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First India-GCC Senior Officers Meet to consolidate India’s position in the region

In the wake of China recently achieving pole position in the neighbourhood by brokering the Iran-Saudi brotherhood, India has moved so as not to be left behind, as also to close the FTA that has long been hanging fire.

March 23, 2023 / 08:02 PM IST
Flag of the Gulf Cooperation Council

Flag of the Gulf Cooperation Council

India held its first Senior Officers Meeting (SOM) with the Gulf Cooperation Council (GCC) in Riyadh earlier this week to further consolidate its relations in West Asia — a region of strategic importance to India, which contributes significantly to its security, development, and growth.

The Gulf countries are the main source of India’s energy. The remittance India receives from over 8.5 million Indians living and working there accounts for a third of the country’s total remittance from all over the world. At $154 billion, the GCC is also India’s largest trading partner bloc.

The meeting of the senior officials of the two sides stems from a Memorandum of Understanding (MoU) signed last September during Indian Foreign Minister S Jaishankar’s visit to Saudi Arabia.

This week, during the visit by India’s Ausaf Sayeed, Secretary, (CPV & OIA), the two sides spoke of collaborations in the renewable energy, food security, health, and information technology sectors. The focus was also on the early finalisation of the India-GCC Free Trade Agreement (FTA).

The region has traditionally been the playground of major global powers like the United States and Russia, as the two former Cold War rivals have continued to engage in a diplomatic tussle to expand their influence over the countries of West Asia.

In recent years, China has been enlarging its footprint in these lands. China is not only the largest consumer of oil and gas from the region but has also turned out to be its leading investor.

It has invested billions of Dollars in the Gulf countries to develop their infrastructure under its Belt and Road Initiative (BRI).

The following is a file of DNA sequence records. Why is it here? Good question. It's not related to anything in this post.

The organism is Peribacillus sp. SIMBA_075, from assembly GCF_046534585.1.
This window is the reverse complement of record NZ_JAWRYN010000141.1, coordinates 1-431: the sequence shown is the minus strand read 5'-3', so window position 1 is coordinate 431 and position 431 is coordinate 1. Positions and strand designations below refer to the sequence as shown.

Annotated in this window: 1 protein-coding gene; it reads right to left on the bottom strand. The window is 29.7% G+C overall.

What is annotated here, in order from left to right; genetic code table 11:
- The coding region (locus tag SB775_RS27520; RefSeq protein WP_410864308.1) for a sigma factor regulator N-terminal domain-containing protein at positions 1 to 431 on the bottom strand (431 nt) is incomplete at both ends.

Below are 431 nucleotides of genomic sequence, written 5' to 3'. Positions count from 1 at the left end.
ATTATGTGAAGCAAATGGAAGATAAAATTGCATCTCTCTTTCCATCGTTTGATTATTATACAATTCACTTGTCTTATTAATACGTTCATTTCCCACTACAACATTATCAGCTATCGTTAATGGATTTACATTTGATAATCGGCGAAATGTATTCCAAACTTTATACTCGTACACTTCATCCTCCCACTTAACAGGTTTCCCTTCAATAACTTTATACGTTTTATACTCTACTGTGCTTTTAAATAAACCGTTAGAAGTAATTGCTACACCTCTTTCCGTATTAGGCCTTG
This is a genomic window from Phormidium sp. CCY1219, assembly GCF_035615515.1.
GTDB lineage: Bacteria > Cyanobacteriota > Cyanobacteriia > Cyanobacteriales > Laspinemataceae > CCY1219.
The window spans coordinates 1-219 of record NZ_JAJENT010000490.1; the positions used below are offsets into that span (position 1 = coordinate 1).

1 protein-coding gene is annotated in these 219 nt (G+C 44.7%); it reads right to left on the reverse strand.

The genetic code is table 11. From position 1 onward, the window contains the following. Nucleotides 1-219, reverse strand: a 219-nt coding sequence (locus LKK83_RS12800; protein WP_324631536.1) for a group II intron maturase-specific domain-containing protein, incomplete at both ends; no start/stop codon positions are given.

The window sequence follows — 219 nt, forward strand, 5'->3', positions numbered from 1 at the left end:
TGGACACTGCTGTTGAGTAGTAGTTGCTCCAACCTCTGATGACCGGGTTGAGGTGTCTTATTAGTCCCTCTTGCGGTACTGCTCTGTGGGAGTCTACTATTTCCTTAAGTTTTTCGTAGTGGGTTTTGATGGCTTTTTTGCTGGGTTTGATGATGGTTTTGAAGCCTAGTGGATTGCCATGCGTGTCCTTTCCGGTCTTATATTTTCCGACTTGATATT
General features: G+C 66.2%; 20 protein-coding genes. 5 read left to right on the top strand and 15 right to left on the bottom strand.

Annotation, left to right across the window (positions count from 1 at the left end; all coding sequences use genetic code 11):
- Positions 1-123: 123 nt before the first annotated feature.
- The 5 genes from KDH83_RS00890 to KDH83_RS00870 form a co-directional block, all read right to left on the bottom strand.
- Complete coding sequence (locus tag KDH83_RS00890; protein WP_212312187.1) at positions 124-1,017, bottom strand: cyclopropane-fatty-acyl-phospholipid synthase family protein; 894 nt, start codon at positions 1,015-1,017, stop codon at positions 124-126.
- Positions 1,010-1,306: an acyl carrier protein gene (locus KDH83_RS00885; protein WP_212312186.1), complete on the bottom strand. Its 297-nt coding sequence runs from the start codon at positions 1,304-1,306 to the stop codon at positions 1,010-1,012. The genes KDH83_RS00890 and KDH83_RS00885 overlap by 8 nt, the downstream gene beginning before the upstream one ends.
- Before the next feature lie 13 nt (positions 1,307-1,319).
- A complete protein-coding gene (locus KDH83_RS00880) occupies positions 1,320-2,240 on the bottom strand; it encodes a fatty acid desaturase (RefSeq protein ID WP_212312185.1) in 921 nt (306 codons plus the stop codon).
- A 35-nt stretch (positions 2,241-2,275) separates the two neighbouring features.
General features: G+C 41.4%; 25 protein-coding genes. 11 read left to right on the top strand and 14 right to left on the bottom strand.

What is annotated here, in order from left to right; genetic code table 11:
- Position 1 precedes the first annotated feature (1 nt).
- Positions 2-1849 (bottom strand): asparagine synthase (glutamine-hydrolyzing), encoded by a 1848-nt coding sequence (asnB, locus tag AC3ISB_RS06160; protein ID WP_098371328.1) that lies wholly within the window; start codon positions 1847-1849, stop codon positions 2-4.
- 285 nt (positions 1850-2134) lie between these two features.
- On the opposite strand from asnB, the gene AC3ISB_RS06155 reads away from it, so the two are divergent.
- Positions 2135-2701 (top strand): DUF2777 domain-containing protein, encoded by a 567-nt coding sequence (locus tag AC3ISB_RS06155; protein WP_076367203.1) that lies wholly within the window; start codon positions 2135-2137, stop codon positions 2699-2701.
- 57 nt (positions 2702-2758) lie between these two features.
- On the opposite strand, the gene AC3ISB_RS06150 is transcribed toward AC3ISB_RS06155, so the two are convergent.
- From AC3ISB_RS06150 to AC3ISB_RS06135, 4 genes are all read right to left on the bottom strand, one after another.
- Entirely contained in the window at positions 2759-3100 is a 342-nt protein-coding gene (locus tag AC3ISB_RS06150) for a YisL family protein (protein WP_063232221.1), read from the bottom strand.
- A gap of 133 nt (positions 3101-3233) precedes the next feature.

Until recently, China had limited its engagement in the region to the economic sphere. But in the past few years, it has also taken an interest in the region’s politics.

Its desire to play a bigger role became clear in December last year when Chinese President Xi Jinping visited Riyadh and held separate summits with Saudi Arabia, the GCC, and the Arab League.

The growing Chinese presence in the region drew attention earlier this month when, in a surprise move, Beijing mediated the resumption of diplomatic ties between rivals Saudi Arabia and Iran. China also has strong ties with the GCC.

The GCC is a bloc of six countries — Bahrain, Kuwait, Oman, Qatar, Saudi Arabia, and the United Arab Emirates. The monarchies came together in 1981 in the wake of the 1979 Iranian Islamic Revolution.

The GCC has a collective GDP of $3.46 trillion and a population of 55 million. Its aim is to cooperate, coordinate, and integrate to achieve Arab unity in the region — as a counter to Iran. But the intra-GCC rivalry has led each country to pursue its own economic and foreign policy.

The Iran question has also split them as Kuwait, Oman, and Qatar have maintained cordial relations with Teheran.

Even on trade and energy, the countries have foregrounded individual interests and competed fiercely against each other.

A split within the GCC surfaced in 2017 when Qatar’s rising profile led Saudi Arabia to initiate an economic blockade of Doha. But with support from the region’s two big players — Iran and Turkey, Qatar managed to survive the blockade and clock impressive economic growth.

The blockade was lifted after three years and normal relations between Qatar and the GCC were restored.

The differences within the GCC resurfaced once again in 2021 when UAE disagreed with Saudi Arabia, Russia, and others in the OPEC (Organisation of the Petroleum Exporting Countries) over capping oil production in the wake of the Ukraine war.

Though Riyadh and Abu Dhabi subsequently resolved their differences, frequent clash of interests and intra-GCC rivalry have prevented the rich bloc from putting up a united front and taking full advantage of its potential.

The long-pending FTA between India and the GCC is an example of intra-GCC quibbling that has prevented the closure of this critical agreement between two large and strategically important trading partners.

India has managed to deepen its economic relations with the Gulf countries individually and this has been reflected in the significant jump in trade with the GCC in recent years. Delhi is keen on investing in the region and has also been encouraging investment from the Gulf into India, especially under its ‘Make in India’ programme. India’s traditional and historical ties with the region have led to an improvement in its relations in the Gulf in recent years.

Since coming to power in 2014, Prime Minister Narendra Modi has enhanced India’s engagement with the Gulf and West Asian countries significantly. His frequent visits to the region have allowed him to develop personal relations with most of the rulers and leaders in the Gulf and West Asia.

The region continues to be an area of immense strategic importance and competition for several global and regional players.

Though US influence in the region has waned, America continues to be the chief security provider for most countries in the region and the GCC members.

Russia has also expanded its influence in recent years, and despite its involvement in the Ukraine war, remains a key player.

However, the most dramatic rise in the region has been that of China, which has become the sought-after power in West Asia.

But as the GCC members expand their strategic autonomy, India will continue to remain a viable option for most of them.

Pranay Sharma
Pranay Sharma